Created on Tuesday, 12 November 2013 Written by JOHN SEEWER, Associated Press
TOLEDO, Ohio (AP) — A boy whose last wish was to be home for his favorite holiday has died, two weeks after his hometown welcomed him with a Christmas tree outside his window and a motorcycle-riding Santa Claus.
FILE - In this Monday, Oct. 28, 2013 photo, Devin Kohlman rests at his home in Port Clinton, Ohio after returning from a Cincinnati hospital. Kohlman, a boy whose last wish was to be home for his favorite holiday, has died, two weeks after his hometown welcomed him with a Christmas tree outside his window and a motorcycle-riding Santa Claus. Devin, who was diagnosed with brain cancer in the summer of 2012, died Monday, Nov. 11, 2013 in the afternoon, said family friend Roseann Hickman. (AP Photo/News Herald, Catharine Hadley, File)
Doctors had told the family of 13-year-old Devin Kohlman that he didn't have long to live so residents in the city of Port Clinton along Lake Erie spent the past few weeks giving him an early Christmas.
They sang carols outside the family's apartment, piled tons of shaved ice into drifting snow near his window and decorated a park with colorful strings of lights, reindeer cutouts and a red "Merry Christmas, Devin" sign.
Devin, who was diagnosed with brain cancer in the summer of 2012, died Monday afternoon, said family friend Roseann Hickman.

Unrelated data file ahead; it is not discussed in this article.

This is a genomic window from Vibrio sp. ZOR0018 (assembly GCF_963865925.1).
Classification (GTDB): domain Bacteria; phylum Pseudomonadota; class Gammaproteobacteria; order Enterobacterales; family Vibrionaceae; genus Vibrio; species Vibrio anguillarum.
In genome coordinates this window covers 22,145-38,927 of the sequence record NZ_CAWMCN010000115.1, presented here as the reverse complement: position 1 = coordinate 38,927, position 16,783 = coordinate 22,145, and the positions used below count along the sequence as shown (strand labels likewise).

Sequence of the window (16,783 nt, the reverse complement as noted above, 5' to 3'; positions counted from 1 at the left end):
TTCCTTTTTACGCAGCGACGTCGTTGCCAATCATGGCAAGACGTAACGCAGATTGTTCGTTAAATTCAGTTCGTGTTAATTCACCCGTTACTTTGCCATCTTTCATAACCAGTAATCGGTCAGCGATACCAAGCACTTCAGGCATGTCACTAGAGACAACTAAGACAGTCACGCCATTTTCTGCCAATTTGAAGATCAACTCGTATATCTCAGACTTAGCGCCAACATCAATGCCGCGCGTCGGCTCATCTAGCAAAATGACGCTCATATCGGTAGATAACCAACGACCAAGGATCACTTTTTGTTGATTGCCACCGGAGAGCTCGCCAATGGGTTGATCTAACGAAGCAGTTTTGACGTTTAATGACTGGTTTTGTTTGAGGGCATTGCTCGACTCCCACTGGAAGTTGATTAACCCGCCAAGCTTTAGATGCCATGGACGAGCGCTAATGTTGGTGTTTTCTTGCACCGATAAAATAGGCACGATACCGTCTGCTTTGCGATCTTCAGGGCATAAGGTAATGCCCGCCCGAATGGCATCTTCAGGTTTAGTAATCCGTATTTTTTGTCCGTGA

Family and friends gathered for a vigil after his death while an early-season snow fell over the city.
Devin was flown from Cincinnati, where he was being treated, to Port Clinton on Oct. 27 so that he could spend his final days at home. Residents filled the city's main street late at night as Devin was driven home with a police escort.
While he couldn't go outside, he could see from a window how the community was helping his last wish come true.
Hundreds of people, some in Santa hats, sang Christmas carols after his return and Santa himself showed up on a motorcycle.
"It brought him a sense of joy to know so many people cared," Hickman said.
Thousands of cards from as far away as France and Ireland filled the family's apartment. They had been sent by people who had heard his story, Hickman said.
"Their entire apartment is covered in cards, all over the wall," she said. "I can't even begin to fathom the number."
Toys and teddy bears were sent, too. Donation boxes were set up all over the city of about 6,000 people, which sits about midway between Toledo and Cleveland.
Devin gave away many of the gifts, making sure his classmates who came to visit took home a stuffed bear, Hickman said.
"He touched a lot of people," Hickman said. "I hope our community continues to show the love for each other."